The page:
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Why the History of 16mm Film Matters

Why the History of 16mm Film Matters

Many people have assumed that the 16 millimeter film is an endangered, if not outdated, format. During a surprisingly popular event at this year’s Vienna International Film Festival — aka the Viennale — involved an archaeological search into 16mm’s historical value.

Presented in the Austrian capital, which seems to have more antique stores per capita than any city in the world, the series Revolutions in 16 MM: Towards an Alternative History of the Small Gauge sampled the range and the endless quirks of a format that dominated cinema outside of the studio system from the 1920’s to the 1990’s.

The event also recognized die-hard artists who still work in 16mm – including Kevin Jerome Everson, Jodie Mack, Richard Tuohy, and Alexandre Rockwell. “It’s the beauty, and it’s economical,” said Rockwell, who was at the Viennale with the 16mm-shot “Little Feet.” “Unlike with digital, you don’t pull the trigger so much.”

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The argument might be summarized as follows: 16mm, as boundless as anyone’s curiosity, is an anachronism — and it isn’t. Or, as Marshall McLuhan might have put it, if something ceases to have a function, either it becomes extinct or it turns into a work of art.

Documenting the Past

Making the case for 16mm is like making the case for film itself, since everything from news reporting, to experimental film to pornography was created on the format.

Yet that range is special. 16mm could be shown in a commercial cinema. It was also a format that could be used privately. Hence the extremes that framed the vast scope of the Viennale program.
 
“It’s incredible what happened with 16 millimeter,” said Hans Hurch, the Viennale’s director. “The whole field of documentary changed completely. Direct Cinema, cinema verite – all these things were made by 16 millimeter, to work with a camera on your shoulder, and to move around.”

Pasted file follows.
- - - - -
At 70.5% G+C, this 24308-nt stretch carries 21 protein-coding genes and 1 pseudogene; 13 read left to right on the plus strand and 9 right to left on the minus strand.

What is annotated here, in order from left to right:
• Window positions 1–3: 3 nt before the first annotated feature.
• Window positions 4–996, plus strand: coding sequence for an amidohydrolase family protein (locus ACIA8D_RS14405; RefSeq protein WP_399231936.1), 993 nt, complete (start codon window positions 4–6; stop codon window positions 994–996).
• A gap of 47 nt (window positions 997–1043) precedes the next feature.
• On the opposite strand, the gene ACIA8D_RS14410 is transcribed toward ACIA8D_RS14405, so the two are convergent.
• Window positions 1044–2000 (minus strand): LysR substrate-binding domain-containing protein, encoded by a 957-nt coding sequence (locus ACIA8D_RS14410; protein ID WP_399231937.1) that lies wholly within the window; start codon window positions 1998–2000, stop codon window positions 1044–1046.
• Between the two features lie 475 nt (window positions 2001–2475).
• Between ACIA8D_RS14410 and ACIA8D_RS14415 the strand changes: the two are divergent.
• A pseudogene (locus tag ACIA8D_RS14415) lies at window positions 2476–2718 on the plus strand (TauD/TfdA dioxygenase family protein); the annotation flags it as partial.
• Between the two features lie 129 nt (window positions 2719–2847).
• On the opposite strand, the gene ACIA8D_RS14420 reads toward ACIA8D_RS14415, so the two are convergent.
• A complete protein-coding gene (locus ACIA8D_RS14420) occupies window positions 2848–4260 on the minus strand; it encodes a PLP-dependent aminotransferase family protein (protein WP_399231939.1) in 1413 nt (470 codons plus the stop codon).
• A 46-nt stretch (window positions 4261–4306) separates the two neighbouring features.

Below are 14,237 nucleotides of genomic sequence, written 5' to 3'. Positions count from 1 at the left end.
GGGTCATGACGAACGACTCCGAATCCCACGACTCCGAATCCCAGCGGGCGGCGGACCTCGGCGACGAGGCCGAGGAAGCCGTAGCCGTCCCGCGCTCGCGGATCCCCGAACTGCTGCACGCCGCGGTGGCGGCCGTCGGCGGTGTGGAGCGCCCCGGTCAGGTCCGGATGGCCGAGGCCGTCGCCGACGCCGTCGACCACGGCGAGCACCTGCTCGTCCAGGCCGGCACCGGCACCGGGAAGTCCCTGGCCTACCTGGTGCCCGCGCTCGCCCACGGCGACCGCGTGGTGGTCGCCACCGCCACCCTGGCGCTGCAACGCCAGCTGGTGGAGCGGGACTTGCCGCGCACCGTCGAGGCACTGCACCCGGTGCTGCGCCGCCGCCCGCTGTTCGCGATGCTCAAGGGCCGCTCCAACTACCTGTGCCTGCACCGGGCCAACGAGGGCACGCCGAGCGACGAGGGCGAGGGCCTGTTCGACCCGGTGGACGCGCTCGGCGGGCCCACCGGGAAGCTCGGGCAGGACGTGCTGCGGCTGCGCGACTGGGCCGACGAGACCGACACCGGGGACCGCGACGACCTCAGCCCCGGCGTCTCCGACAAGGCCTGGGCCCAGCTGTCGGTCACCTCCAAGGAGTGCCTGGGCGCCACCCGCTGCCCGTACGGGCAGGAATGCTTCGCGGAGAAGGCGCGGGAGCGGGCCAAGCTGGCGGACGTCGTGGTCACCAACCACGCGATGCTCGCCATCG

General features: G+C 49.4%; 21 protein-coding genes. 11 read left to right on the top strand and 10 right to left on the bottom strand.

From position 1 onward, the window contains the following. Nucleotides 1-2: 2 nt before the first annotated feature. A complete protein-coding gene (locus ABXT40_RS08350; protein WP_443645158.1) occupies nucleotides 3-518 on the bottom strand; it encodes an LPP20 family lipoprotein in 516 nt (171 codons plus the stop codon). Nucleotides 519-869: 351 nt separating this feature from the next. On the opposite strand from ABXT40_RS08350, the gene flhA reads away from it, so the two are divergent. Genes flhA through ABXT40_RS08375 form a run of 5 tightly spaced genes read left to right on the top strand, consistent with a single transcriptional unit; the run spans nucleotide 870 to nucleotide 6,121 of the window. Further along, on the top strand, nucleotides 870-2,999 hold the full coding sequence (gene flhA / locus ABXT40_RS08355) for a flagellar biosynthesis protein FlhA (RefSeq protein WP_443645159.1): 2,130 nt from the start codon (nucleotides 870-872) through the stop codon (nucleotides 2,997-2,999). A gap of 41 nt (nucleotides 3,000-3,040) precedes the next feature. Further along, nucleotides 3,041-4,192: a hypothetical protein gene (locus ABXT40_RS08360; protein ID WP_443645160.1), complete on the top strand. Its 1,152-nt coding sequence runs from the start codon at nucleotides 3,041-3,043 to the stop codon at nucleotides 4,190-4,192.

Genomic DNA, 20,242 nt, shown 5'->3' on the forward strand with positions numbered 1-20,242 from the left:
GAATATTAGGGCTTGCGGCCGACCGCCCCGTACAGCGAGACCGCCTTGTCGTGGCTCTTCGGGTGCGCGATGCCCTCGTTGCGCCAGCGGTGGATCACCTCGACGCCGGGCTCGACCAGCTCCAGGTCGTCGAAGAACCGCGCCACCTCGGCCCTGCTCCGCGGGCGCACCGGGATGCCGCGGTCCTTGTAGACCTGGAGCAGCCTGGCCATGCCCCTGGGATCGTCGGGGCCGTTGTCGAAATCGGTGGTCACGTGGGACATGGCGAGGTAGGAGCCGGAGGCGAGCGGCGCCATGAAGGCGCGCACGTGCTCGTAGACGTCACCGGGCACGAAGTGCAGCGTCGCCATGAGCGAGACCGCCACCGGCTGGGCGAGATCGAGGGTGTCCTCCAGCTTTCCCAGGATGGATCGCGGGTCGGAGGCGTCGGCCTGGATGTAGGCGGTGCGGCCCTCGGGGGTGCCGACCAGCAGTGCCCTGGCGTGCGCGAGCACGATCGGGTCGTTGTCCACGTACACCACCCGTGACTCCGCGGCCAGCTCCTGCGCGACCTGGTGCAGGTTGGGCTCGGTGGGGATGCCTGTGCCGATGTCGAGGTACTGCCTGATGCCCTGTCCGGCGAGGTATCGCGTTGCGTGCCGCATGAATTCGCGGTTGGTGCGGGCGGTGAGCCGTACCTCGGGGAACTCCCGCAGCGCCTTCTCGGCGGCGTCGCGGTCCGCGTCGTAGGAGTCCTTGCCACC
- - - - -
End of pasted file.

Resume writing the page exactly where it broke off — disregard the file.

He also emphasized the range of productions that benefited from the format. “It was very important for television, and a lot of avant garde films, diaries and private films were made in 16 millimeter,” Hurch said. “And it was a revolution worldwide.  We’re trying to document this, but at the same time you see something that’s over, that’s gone.”

Almost gone, that is, to the point that the people who run film archives aren’t always aware of their own holdings in that format. (The New York Public Library has a 16mm lending collection – who knew? Harvard just acquired the Boston Library’s collection, and will continue to loan it out.)

Co-curators Haden Guest of the Harvard Film Archive and Katia Wiederspahn of the Viennale did their own excavation to organize the program, which screened in themed selections.

For critics, that meant watching the films on screens and in theaters – without DVD’s made available to press, and certainly not computer links.

Typical of the Viennale, it was wonkiness in the best sense of the word – scholarly, thorough, projected in a manner that reflected varying states of preservation, and reaching into the depths of film archives worldwide. It wasn’t always easy watching. These were wonks who expected as much from the audience as they do from filmmakers and from themselves. It paid off.